By CAROLE BRESLIN
There was a child, comely in appearance, sweet of disposition, and a joy for the parents to behold. The father was a carpenter, the head of this small but devout family. They observed the religious practices of their time, bringing up their small child to know and appreciate the centuries-old traditions. This holy family was pleasing to God and edifying for the faith community. Similar to the Holy Family, the child brought many closer to God by her example and her work.
In northwestern France near the English Channel there is an abbey, the Corbie abbey, that still stands today. The carpenter at this abbey, Robert Boellet, and his wife, Marguerite Moyon, had longed for many years for a child of their own. After praying a novena to St. Nicholas, they conceived and on January 13, 1381, they named their little girl after the beloved saint, Nicolette.
Colette, as they called her, was quite small. Her father was worried about her tiny stature. Even Colette wanted to be taller so she prayed to grow and her prayers were answered. From an early age she lived a rather reclusive life, avoiding much socializing.
Her mother realized that Colette was led by God and so she left her alone to pursue her prayer and meditation. However, her beauty brought her much attention, from which she shrank. The attention became so distracting that she prayed that her looks would be changed, which did happen. Nevertheless, her sweet personality continued to draw admirers to her side.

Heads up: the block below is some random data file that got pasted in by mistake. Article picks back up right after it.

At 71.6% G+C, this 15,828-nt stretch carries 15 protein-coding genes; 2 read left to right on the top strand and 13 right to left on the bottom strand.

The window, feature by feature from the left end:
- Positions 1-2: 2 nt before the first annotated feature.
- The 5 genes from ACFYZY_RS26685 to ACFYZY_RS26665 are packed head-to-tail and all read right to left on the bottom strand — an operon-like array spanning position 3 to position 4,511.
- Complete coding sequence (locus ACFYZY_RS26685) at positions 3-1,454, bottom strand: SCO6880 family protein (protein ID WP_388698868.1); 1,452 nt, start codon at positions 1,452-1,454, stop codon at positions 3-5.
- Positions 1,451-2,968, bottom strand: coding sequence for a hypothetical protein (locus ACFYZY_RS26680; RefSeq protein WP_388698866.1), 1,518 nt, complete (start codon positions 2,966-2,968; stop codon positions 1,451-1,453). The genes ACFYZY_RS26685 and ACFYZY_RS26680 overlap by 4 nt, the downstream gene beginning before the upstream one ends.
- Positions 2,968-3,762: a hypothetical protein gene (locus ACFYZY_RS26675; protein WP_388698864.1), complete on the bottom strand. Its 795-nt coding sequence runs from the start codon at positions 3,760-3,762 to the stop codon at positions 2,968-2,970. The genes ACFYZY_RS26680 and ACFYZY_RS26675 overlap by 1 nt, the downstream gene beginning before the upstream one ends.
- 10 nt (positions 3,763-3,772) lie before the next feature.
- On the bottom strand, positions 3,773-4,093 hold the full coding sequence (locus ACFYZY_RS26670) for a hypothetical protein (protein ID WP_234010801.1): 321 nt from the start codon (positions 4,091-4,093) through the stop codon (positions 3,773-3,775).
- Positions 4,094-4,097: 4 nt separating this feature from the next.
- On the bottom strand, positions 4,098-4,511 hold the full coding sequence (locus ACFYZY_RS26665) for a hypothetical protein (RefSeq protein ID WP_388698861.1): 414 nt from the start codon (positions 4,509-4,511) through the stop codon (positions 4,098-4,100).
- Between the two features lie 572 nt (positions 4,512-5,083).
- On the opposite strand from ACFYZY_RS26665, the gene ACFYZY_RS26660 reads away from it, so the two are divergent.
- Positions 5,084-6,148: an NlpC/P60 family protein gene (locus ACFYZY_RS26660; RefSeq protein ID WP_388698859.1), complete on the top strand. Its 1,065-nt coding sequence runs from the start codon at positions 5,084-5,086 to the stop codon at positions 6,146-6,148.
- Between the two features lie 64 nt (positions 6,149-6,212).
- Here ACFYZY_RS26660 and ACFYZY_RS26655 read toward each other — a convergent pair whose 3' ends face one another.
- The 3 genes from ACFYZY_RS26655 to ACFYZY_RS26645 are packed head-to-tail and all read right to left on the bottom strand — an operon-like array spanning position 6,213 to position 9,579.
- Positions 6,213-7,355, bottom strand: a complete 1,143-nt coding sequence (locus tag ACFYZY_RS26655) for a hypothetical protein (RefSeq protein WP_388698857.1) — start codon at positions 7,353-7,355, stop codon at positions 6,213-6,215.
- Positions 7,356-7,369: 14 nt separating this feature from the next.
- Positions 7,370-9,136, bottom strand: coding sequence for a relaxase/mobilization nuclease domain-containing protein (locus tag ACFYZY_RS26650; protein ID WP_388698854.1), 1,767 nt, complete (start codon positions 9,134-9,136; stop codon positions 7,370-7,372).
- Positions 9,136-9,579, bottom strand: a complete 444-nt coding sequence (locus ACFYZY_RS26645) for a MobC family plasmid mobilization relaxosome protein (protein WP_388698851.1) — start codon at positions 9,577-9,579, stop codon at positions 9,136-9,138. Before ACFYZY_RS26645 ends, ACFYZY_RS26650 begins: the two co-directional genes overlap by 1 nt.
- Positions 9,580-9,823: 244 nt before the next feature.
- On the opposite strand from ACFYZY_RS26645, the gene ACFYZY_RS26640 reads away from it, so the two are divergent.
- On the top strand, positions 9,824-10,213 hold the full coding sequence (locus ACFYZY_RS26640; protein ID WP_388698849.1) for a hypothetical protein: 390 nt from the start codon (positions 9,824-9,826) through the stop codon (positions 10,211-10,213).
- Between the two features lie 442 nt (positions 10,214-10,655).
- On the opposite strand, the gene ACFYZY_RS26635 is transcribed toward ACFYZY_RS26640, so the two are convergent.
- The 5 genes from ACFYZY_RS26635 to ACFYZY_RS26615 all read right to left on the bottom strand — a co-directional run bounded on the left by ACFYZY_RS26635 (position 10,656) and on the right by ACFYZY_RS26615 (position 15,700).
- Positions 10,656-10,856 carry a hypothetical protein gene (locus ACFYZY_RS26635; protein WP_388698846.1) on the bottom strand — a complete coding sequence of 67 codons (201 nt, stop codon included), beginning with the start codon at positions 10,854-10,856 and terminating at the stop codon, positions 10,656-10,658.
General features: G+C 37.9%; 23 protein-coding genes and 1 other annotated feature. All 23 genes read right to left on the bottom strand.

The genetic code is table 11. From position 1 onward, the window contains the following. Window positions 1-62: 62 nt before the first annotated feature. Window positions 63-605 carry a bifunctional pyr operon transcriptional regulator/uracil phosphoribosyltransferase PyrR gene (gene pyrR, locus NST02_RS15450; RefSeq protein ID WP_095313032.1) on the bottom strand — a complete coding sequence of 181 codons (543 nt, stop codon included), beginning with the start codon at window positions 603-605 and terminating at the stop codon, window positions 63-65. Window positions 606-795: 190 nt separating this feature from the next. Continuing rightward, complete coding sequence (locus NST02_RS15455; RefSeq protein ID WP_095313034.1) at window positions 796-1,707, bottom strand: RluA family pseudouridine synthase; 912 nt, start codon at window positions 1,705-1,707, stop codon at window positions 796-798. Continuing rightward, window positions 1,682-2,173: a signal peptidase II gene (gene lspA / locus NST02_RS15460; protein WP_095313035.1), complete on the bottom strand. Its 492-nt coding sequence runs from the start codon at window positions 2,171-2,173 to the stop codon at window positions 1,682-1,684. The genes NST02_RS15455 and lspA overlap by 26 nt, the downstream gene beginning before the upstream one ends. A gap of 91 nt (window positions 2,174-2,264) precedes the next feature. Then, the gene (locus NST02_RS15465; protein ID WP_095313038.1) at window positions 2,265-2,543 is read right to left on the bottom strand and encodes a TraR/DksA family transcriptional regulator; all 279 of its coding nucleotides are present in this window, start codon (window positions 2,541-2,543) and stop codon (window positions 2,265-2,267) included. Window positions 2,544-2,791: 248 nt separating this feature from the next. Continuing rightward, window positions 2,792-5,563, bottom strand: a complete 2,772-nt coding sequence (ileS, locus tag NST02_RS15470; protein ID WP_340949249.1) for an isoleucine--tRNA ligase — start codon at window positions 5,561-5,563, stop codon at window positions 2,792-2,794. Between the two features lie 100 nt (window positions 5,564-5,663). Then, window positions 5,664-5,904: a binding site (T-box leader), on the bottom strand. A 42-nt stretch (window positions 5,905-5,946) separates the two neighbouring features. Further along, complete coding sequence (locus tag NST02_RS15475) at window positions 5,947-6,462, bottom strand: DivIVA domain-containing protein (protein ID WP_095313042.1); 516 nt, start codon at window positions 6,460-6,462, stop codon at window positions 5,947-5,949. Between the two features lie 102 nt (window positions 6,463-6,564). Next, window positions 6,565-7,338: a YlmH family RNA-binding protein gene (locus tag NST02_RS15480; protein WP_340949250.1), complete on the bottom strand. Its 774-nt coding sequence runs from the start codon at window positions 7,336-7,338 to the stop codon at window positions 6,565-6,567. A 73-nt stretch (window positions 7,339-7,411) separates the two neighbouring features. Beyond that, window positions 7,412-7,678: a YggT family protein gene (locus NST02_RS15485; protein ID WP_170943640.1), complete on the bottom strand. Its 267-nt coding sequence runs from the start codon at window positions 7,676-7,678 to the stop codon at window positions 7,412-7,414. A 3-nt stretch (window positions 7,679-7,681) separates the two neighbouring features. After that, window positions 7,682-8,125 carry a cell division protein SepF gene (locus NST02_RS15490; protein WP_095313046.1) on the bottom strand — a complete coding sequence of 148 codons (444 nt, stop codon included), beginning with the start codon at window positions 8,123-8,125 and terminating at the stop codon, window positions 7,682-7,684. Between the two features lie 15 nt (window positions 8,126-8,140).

Before she attained the age of 18, Colette lost both her parents to death. The abbot of the Corbie abbey took her under his care. She lived in a convent, giving away her few possessions in imitation of St. Francis, the founder of the third order she joined. Perhaps she recognized that the more possessions we have in our lives, the less room we have for Christ.
The abbot gave a small hermitage to Colette that was adjoined to the church in Corbie. She took our Lord’s words to heart to follow Him: “If anyone wishes to come after me, let him deny himself, and take up his cross and follow me” (Matt. 16:24). Dispossessed of material goods, she fasted, abstained, and spent much time in prayer.
As her fame for sanctity spread, her visitors increased. Although she charitably received them and gave advice, they became such a distraction to her prayer life that she stopped receiving visitors. For three years, she lived a solitary life in complete silence.
During this time she prayed much over the condition of the Third Order of St. Francis. Her confessor, Friar Henri de la Beaume, dreamt that he witnessed her tending some grapevines which had many leaves but were fruitless. After she pruned them, the vines bore much fruit. This dream was confirmed by the visions that Colette herself evidently had during her seclusion. In fact, she received a vision of St. Francis of Assisi, who enjoined her to reform the order of his sister in Christ, St. Clare.
Like the Carmelites in the time of St. Teresa of Avila, the Poor Clares had drifted away from the original rules and practices of their founder. St. Colette, in her humility, shrank from such a monumental undertaking. But when she was struck blind for three days and then for three days more lost all power of speech, she accepted the responsibility St. Francis urged her to take.